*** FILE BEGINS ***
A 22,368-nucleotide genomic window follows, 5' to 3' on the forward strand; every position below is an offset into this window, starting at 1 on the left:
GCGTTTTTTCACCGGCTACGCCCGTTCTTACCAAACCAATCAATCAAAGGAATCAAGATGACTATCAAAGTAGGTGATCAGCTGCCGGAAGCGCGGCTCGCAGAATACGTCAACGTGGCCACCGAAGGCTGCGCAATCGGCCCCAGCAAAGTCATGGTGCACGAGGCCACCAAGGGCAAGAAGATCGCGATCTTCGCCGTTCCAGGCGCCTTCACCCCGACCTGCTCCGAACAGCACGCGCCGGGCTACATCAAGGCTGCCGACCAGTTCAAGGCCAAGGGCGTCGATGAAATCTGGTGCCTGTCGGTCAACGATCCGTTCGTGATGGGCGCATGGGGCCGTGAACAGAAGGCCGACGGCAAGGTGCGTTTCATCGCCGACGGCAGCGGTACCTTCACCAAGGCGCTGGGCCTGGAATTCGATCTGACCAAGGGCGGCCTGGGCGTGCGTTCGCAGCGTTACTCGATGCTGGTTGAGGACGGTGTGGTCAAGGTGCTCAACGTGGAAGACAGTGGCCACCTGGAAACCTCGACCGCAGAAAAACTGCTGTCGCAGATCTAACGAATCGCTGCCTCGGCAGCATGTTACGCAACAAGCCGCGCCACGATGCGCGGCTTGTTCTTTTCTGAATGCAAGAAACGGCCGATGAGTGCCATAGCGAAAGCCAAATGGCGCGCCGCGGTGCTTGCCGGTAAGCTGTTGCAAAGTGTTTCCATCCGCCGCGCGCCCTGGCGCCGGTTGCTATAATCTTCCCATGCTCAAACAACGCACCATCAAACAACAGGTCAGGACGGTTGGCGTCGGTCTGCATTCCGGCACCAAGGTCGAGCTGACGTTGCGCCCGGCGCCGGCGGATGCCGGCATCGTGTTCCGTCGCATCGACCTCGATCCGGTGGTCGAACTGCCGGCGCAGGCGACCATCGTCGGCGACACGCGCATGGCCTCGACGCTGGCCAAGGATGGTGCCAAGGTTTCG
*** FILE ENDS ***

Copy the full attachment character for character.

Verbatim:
A 22,368-nucleotide genomic window follows, 5' to 3' on the forward strand; every position below is an offset into this window, starting at 1 on the left:
GCGTTTTTTCACCGGCTACGCCCGTTCTTACCAAACCAATCAATCAAAGGAATCAAGATGACTATCAAAGTAGGTGATCAGCTGCCGGAAGCGCGGCTCGCAGAATACGTCAACGTGGCCACCGAAGGCTGCGCAATCGGCCCCAGCAAAGTCATGGTGCACGAGGCCACCAAGGGCAAGAAGATCGCGATCTTCGCCGTTCCAGGCGCCTTCACCCCGACCTGCTCCGAACAGCACGCGCCGGGCTACATCAAGGCTGCCGACCAGTTCAAGGCCAAGGGCGTCGATGAAATCTGGTGCCTGTCGGTCAACGATCCGTTCGTGATGGGCGCATGGGGCCGTGAACAGAAGGCCGACGGCAAGGTGCGTTTCATCGCCGACGGCAGCGGTACCTTCACCAAGGCGCTGGGCCTGGAATTCGATCTGACCAAGGGCGGCCTGGGCGTGCGTTCGCAGCGTTACTCGATGCTGGTTGAGGACGGTGTGGTCAAGGTGCTCAACGTGGAAGACAGTGGCCACCTGGAAACCTCGACCGCAGAAAAACTGCTGTCGCAGATCTAACGAATCGCTGCCTCGGCAGCATGTTACGCAACAAGCCGCGCCACGATGCGCGGCTTGTTCTTTTCTGAATGCAAGAAACGGCCGATGAGTGCCATAGCGAAAGCCAAATGGCGCGCCGCGGTGCTTGCCGGTAAGCTGTTGCAAAGTGTTTCCATCCGCCGCGCGCCCTGGCGCCGGTTGCTATAATCTTCCCATGCTCAAACAACGCACCATCAAACAACAGGTCAGGACGGTTGGCGTCGGTCTGCATTCCGGCACCAAGGTCGAGCTGACGTTGCGCCCGGCGCCGGCGGATGCCGGCATCGTGTTCCGTCGCATCGACCTCGATCCGGTGGTCGAACTGCCGGCGCAGGCGACCATCGTCGGCGACACGCGCATGGCCTCGACGCTGGCCAAGGATGGTGCCAAGGTTTCG